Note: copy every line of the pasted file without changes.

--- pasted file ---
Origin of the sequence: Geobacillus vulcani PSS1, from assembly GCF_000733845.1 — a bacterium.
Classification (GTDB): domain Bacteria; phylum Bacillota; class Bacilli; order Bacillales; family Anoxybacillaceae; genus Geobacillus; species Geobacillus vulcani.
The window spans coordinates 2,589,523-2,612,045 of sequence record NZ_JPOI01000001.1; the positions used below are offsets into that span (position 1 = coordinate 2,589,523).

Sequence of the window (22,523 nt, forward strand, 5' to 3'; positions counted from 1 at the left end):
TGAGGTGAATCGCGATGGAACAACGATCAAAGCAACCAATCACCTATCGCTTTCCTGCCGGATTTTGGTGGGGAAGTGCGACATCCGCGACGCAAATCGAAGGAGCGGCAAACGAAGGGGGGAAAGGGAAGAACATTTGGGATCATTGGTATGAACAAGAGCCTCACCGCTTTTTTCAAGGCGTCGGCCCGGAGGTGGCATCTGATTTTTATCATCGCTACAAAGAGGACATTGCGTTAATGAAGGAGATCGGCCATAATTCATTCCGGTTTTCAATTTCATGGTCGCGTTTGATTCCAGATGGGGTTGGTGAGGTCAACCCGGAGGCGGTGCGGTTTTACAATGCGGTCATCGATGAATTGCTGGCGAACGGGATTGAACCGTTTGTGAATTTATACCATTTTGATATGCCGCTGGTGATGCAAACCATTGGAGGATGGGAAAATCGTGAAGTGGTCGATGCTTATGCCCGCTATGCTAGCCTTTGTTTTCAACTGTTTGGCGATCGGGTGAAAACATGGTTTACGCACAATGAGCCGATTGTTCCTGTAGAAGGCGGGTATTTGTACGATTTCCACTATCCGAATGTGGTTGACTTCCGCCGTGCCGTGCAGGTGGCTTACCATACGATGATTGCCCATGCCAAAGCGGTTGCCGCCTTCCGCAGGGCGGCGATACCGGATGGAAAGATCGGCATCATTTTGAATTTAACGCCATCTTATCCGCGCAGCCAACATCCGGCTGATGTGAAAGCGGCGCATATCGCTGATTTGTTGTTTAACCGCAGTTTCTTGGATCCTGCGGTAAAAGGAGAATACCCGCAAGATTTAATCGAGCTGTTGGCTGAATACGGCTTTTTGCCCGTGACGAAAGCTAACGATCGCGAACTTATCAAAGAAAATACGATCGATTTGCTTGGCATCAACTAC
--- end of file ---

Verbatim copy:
Origin of the sequence: Geobacillus vulcani PSS1, from assembly GCF_000733845.1 — a bacterium.
Classification (GTDB): domain Bacteria; phylum Bacillota; class Bacilli; order Bacillales; family Anoxybacillaceae; genus Geobacillus; species Geobacillus vulcani.
The window spans coordinates 2,589,523-2,612,045 of sequence record NZ_JPOI01000001.1; the positions used below are offsets into that span (position 1 = coordinate 2,589,523).

Sequence of the window (22,523 nt, forward strand, 5' to 3'; positions counted from 1 at the left end):
TGAGGTGAATCGCGATGGAACAACGATCAAAGCAACCAATCACCTATCGCTTTCCTGCCGGATTTTGGTGGGGAAGTGCGACATCCGCGACGCAAATCGAAGGAGCGGCAAACGAAGGGGGGAAAGGGAAGAACATTTGGGATCATTGGTATGAACAAGAGCCTCACCGCTTTTTTCAAGGCGTCGGCCCGGAGGTGGCATCTGATTTTTATCATCGCTACAAAGAGGACATTGCGTTAATGAAGGAGATCGGCCATAATTCATTCCGGTTTTCAATTTCATGGTCGCGTTTGATTCCAGATGGGGTTGGTGAGGTCAACCCGGAGGCGGTGCGGTTTTACAATGCGGTCATCGATGAATTGCTGGCGAACGGGATTGAACCGTTTGTGAATTTATACCATTTTGATATGCCGCTGGTGATGCAAACCATTGGAGGATGGGAAAATCGTGAAGTGGTCGATGCTTATGCCCGCTATGCTAGCCTTTGTTTTCAACTGTTTGGCGATCGGGTGAAAACATGGTTTACGCACAATGAGCCGATTGTTCCTGTAGAAGGCGGGTATTTGTACGATTTCCACTATCCGAATGTGGTTGACTTCCGCCGTGCCGTGCAGGTGGCTTACCATACGATGATTGCCCATGCCAAAGCGGTTGCCGCCTTCCGCAGGGCGGCGATACCGGATGGAAAGATCGGCATCATTTTGAATTTAACGCCATCTTATCCGCGCAGCCAACATCCGGCTGATGTGAAAGCGGCGCATATCGCTGATTTGTTGTTTAACCGCAGTTTCTTGGATCCTGCGGTAAAAGGAGAATACCCGCAAGATTTAATCGAGCTGTTGGCTGAATACGGCTTTTTGCCCGTGACGAAAGCTAACGATCGCGAACTTATCAAAGAAAATACGATCGATTTGCTTGGCATCAACTAC